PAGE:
Stop signs are among the oldest methods of controlling traffic at intersections where the normal application of the right-of-way rule is insufficient to ensure safety. These signs continue to be the most valuable and effective method of controlling traffic throughout the City where there are over 1,200 stop signs currently in place. The use of stop signs and other traffic control devices are closely monitored by the City. Stop signs are installed at an intersection only upon the approval of the City Traffic and Parking Commission and the City Council after a careful review has been made of the existing conditions.
The Federal Highway Administration’s Manual on Uniform Traffic Control Devices dictates the size, shape and color of all traffic control signs. This manual sets guidelines for installing various traffic control signs, thereby creating uniformity from city to city and state to state.
Stop signs assign right of way to vehicles using an intersection. They should only be installed when traffic volumes, speeds, sight distance or intersection geometrics are such that drivers or pedestrians cannot easily obtain or distinguish a safe opportunity to cross an intersection.
Why Doesn’t the City Just Put Up a Stop Sign?
One commonly requested use of stop signs is to slow traffic. Where stop signs are installed to slow traffic, speed reduction is only apparent within 200 to 300 feet of the intersection. Frequently, speeds actually increase between intersections as drivers try to make up lost time. In addition, other problems such as congestion, engine noise, exhaust and different types of accidents may also increase as a result of stop signs.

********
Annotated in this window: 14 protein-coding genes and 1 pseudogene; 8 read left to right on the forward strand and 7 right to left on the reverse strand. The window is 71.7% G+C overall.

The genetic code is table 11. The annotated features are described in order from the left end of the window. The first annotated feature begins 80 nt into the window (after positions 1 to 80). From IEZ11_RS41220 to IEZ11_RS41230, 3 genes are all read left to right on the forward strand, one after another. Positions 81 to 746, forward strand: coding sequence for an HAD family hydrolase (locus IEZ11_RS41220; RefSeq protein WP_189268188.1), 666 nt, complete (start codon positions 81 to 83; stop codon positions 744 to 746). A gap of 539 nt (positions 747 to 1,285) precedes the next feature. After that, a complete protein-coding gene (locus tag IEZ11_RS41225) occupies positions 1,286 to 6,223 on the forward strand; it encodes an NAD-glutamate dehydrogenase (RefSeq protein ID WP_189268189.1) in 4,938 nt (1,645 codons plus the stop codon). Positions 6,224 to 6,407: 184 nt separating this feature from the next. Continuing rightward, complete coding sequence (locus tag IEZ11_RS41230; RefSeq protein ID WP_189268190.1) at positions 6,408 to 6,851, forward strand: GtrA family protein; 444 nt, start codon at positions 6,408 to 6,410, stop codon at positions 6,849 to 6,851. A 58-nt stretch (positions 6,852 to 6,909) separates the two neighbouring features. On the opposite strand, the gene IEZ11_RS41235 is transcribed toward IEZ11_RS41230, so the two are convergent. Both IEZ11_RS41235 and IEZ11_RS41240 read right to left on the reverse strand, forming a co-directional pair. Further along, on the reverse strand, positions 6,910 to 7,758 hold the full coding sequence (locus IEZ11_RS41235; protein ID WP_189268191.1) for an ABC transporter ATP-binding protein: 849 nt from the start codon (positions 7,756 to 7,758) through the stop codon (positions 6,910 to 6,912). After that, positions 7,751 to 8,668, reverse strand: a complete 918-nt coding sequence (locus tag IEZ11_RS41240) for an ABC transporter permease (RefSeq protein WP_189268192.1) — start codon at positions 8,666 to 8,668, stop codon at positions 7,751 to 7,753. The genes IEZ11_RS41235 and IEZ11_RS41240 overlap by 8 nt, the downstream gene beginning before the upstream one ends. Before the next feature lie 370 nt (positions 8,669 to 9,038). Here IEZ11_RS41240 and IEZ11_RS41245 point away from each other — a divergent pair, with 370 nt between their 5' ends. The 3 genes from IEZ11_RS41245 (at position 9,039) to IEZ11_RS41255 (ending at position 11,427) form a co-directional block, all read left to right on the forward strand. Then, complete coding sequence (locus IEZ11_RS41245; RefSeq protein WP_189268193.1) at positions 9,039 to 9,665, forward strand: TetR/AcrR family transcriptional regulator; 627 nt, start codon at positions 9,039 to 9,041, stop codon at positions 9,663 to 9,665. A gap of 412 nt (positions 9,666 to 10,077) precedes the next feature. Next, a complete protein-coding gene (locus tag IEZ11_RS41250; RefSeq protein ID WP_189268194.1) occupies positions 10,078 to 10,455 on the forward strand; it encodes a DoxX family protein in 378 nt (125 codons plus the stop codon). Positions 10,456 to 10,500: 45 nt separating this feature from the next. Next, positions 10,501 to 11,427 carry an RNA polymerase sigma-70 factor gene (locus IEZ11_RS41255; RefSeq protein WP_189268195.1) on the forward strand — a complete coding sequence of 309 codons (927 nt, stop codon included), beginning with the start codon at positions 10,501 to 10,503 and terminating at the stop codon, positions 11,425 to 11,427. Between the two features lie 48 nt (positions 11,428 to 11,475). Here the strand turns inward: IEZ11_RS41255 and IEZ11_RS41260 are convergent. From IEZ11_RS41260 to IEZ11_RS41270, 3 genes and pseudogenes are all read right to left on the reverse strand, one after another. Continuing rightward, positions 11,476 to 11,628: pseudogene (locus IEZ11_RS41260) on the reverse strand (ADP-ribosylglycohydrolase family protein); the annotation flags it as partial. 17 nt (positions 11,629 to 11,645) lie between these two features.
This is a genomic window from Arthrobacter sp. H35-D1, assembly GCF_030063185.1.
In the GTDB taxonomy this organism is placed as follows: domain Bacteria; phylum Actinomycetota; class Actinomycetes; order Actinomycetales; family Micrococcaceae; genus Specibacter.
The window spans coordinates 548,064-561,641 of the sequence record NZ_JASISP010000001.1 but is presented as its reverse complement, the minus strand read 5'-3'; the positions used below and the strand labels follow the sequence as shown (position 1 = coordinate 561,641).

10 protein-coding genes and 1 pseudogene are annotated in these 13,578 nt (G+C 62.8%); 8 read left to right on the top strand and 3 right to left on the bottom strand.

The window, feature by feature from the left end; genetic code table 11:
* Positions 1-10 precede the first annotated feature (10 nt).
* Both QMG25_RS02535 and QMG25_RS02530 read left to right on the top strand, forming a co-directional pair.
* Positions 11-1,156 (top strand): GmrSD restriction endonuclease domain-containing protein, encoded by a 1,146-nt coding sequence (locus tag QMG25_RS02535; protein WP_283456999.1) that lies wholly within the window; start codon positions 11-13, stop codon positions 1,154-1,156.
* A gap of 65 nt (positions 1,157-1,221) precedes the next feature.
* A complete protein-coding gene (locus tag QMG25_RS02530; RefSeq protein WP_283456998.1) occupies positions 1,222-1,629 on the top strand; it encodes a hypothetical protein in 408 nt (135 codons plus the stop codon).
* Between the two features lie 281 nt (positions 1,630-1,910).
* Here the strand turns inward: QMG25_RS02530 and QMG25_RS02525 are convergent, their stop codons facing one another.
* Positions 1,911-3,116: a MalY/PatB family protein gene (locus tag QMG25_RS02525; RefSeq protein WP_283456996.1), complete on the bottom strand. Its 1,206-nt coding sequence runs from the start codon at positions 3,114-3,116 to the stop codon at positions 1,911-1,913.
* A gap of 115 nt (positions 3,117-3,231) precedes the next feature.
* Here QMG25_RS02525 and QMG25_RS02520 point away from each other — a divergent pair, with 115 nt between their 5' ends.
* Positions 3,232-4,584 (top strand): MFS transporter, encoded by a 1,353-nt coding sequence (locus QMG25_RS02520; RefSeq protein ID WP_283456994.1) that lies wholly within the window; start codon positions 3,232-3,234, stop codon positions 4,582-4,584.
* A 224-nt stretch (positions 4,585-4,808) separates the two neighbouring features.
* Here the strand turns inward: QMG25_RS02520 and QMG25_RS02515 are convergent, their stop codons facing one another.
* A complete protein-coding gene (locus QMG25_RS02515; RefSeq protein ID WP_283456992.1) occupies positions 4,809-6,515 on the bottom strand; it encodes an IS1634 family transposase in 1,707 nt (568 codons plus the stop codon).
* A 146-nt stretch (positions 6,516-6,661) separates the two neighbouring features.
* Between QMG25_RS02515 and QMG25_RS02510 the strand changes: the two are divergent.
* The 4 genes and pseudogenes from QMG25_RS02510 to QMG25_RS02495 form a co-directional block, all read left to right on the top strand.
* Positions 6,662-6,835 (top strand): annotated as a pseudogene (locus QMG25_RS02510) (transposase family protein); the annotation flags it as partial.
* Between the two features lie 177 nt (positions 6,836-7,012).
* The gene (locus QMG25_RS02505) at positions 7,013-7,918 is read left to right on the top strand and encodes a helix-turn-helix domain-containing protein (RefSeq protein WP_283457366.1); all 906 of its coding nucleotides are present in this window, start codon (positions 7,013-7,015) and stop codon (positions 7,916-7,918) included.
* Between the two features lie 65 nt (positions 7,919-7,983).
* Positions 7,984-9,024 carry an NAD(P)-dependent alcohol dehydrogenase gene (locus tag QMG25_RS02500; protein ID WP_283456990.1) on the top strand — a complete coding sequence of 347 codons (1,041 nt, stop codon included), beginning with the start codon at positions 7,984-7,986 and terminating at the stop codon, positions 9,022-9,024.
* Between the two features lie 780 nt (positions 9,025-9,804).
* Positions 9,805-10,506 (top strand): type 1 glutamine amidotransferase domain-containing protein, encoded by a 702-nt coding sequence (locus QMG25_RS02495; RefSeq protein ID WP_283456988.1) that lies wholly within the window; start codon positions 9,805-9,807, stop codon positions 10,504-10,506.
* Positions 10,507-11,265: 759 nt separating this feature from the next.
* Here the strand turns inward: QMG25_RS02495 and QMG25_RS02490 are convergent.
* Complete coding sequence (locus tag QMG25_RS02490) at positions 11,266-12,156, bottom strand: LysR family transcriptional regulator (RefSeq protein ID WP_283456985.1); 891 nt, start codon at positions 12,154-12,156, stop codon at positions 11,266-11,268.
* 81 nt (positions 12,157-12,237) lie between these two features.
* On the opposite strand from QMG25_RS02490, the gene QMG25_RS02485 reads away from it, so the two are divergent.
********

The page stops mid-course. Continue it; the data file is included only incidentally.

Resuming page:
Stop signs increase driver expectations that crossing traffic will stop, thereby tending to reduce their attentiveness. When stop signs are installed where they are not needed, they are quickly considered a “nuisance” by local residents, many of whom pass through the intersection several times daily. Experience has shown that drivers begin to ignore nuisance signs by “rolling through” or “running” the sign. This can actually lead to a more dangerous situation where through traffic or pedestrians are expecting cross traffic to stop . . . and they don’t.
For these reasons, stop signs should not be used as speed control devices. They should only be installed when a true need is determined.
How Do I Get a Stop Sign?
Stop signs are recommended to the City Council by the Traffic and Parking Commission. This citizen advisory Commission has been established by the City Council to advise the Council on Traffic and Parking issues.
The current informal policies of the Traffic and Parking Commission require that a petition be submitted to the City Traffic Engineer when stop signs are requested. This petition is informal and can be in letter format with the names, addresses and phone numbers of the residents residing one block in each direction of the proposed sign. The main use of the petition is to demonstrate that a majority of the residents have been informed of and support the action requested of the Commission.
Once this petition is received by the Traffic Engineer, a formal traffic study is performed at the intersection. This study gathers the traffic volumes, speeds, sight distances, geometrics and accident history present at the intersection. This information enables the Traffic Engineer to make a safety recommendation to the Traffic and Parking Commission.
The Commission uses the information provided by the Traffic Engineer, information gathered through personal on-site visits and information presented by area residents to make a formal recommendation to the City Council.